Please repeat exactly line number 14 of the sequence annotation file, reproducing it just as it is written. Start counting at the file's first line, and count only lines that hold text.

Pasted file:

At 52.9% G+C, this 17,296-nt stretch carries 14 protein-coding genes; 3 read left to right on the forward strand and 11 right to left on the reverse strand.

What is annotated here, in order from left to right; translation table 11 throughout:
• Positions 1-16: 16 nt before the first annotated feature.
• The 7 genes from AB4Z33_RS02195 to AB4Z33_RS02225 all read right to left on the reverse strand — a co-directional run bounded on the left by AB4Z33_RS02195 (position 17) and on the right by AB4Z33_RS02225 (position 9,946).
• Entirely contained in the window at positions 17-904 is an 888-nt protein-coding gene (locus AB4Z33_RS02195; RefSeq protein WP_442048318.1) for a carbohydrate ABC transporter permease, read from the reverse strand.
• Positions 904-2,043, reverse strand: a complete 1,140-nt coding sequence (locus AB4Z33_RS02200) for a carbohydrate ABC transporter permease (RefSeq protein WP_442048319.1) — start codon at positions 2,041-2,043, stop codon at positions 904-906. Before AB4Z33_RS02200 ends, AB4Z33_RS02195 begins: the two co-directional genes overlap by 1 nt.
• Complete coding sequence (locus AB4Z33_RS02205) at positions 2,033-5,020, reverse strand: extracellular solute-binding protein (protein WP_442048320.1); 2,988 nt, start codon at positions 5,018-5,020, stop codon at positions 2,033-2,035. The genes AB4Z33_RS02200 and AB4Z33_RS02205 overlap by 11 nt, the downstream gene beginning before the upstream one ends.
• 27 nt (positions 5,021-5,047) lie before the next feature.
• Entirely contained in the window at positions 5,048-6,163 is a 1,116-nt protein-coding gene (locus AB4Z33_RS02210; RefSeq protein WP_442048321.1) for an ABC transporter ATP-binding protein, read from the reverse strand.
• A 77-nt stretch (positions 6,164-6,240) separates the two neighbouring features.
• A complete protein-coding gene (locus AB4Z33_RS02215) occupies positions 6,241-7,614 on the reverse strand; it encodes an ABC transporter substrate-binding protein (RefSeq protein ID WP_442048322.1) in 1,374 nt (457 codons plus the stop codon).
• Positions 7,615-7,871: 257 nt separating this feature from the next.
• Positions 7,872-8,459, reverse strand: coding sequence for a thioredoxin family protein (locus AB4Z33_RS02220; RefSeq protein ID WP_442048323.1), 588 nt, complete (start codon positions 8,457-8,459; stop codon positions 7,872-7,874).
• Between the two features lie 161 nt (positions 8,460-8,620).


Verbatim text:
• Between the two features lie 161 nt (positions 8,460-8,620).